In case you haven't, he's a legendary hedge fund manager who founded Tudor Investment Corporation in 1980.
Jones received a lot of press coverage for being positioned on the right side of the market during the 1987 stock market crash.
Here in early 2018, the billionaire is still professionally active, and just expressed strong views about the prospects of inflation (Bloomberg, Feb. 5, 2018):
Paul Tudor Jones said inflation is about to appear "with a vengeance" and may force the new Federal Reserve chair to accelerate interest-rate hikes.
The hedge fund manager said policy has focused on a "low inflation problem" and years of rates near zero amid economic expansion will have "painful" consequences. Policy makers should have been more aggressive in tightening policy and "rejecting the fiscal impropriety associated with this most recent tax cut," he said.
"We are replaying an age-old storyline of financial bubbles that has been played many times before," Jones, founder of Tudor Investment Corp., wrote in a Feb. 2 letter to clients seen by Bloomberg. "This market’s current temperament feels so much like either Japan in 1989 or the U.S. in 1999. And the events that have transpired so far this January make me feel more convinced than ever of this repeating history."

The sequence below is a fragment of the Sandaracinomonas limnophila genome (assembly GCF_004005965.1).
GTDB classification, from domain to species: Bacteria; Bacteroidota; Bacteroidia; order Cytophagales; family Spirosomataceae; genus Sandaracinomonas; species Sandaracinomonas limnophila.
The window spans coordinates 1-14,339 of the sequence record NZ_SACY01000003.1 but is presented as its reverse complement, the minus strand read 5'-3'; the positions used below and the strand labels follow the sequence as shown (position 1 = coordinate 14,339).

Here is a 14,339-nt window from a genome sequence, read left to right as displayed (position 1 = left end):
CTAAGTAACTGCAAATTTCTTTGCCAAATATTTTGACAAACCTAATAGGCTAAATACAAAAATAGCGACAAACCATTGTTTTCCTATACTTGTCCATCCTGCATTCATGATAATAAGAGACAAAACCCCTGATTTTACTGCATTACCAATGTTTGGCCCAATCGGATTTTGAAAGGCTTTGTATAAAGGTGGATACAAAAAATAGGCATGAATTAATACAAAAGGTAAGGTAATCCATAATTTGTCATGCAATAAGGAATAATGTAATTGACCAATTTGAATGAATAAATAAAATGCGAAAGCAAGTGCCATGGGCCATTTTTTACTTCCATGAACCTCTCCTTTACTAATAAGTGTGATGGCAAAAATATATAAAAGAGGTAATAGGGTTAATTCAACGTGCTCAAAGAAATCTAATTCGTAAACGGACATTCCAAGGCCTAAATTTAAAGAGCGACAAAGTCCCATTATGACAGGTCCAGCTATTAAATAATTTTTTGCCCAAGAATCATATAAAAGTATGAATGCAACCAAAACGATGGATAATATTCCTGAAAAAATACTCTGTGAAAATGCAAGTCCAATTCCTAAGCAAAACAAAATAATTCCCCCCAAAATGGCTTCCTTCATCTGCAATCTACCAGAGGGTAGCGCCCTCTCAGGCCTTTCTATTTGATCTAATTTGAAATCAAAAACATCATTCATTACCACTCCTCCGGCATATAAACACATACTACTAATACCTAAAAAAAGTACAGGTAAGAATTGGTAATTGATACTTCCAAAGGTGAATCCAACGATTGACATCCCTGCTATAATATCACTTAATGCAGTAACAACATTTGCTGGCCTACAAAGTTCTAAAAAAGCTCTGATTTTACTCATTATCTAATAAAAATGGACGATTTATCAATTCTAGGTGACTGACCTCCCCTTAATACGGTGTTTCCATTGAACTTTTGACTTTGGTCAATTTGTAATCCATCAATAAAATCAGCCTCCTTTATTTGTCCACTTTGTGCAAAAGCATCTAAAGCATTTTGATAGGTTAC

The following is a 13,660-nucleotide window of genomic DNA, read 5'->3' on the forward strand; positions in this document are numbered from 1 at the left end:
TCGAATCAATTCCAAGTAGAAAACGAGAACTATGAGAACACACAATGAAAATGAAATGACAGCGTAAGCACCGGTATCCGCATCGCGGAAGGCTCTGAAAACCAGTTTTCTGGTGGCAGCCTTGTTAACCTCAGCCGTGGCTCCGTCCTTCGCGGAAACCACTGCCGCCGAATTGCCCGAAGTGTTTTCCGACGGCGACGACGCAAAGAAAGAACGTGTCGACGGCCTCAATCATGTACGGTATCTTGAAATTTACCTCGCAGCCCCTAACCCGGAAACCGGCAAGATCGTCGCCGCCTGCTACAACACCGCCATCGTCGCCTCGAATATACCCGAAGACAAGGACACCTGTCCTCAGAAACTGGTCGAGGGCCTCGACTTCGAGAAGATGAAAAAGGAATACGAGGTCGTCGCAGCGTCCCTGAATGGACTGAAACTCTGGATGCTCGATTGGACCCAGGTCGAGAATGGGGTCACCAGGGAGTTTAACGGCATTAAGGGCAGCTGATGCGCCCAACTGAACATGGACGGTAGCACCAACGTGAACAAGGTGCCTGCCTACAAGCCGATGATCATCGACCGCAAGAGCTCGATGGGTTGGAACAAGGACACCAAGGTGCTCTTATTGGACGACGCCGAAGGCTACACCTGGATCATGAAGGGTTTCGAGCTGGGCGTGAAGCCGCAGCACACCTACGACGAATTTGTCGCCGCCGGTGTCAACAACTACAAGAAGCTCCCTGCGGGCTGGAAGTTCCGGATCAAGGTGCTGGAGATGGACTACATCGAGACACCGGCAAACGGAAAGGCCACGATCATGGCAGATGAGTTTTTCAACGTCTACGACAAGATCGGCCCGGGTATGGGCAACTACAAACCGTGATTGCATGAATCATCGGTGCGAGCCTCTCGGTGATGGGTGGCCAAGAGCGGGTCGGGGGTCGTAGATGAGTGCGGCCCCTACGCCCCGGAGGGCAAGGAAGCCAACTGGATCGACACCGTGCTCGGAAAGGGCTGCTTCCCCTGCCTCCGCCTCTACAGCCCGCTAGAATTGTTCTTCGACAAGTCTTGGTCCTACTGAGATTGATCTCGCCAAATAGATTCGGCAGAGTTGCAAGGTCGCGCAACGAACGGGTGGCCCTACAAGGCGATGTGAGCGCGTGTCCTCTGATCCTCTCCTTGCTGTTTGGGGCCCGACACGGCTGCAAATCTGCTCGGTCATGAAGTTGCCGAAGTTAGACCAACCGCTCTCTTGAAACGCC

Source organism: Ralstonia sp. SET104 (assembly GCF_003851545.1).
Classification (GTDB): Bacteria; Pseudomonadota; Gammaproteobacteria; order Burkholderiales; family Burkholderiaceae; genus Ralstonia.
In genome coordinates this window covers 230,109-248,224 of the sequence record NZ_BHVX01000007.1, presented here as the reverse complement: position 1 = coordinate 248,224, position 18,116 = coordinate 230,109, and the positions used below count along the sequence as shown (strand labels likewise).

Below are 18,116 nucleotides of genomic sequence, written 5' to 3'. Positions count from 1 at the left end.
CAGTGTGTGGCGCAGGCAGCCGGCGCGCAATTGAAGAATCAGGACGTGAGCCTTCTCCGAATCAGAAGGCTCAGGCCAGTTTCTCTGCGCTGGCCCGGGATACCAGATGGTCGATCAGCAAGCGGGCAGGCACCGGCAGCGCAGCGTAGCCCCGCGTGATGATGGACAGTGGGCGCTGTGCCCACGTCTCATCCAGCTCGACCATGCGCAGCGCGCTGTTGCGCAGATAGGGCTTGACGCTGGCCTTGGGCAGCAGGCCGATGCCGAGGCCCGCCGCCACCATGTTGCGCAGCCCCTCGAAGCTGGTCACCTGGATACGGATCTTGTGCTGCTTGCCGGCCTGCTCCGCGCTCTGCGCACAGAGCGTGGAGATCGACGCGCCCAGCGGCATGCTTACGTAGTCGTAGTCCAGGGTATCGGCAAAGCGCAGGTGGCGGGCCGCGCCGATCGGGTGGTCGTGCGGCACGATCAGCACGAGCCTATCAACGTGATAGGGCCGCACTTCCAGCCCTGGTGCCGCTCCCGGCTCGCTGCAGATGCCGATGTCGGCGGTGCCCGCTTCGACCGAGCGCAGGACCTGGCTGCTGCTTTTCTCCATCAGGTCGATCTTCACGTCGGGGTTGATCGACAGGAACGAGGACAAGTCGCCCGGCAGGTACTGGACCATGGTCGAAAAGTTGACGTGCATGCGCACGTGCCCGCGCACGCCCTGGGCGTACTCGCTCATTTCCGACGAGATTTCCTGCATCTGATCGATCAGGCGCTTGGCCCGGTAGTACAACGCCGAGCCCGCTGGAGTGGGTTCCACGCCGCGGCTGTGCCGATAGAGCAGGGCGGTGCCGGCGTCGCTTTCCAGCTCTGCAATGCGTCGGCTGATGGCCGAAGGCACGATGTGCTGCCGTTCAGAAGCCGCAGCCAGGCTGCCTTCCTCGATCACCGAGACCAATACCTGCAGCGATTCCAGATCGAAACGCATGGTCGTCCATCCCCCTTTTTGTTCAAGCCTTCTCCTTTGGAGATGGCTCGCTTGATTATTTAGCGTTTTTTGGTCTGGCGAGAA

But, after the stock market's trend shifts from upwards to downwards, EWI's analysts expect deflation, not inflation.
Read this excerpt from the November 2017 Elliott Wave Theorist:
When social mood begins to trend negatively, available credit will contract and debt will implode as deflation takes hold. The Fed will be prompted to act, perhaps in dramatic ways; but its actions will not change the trend. The bear market will ultimately lead to an outright decline in the prices of producer and consumer goods.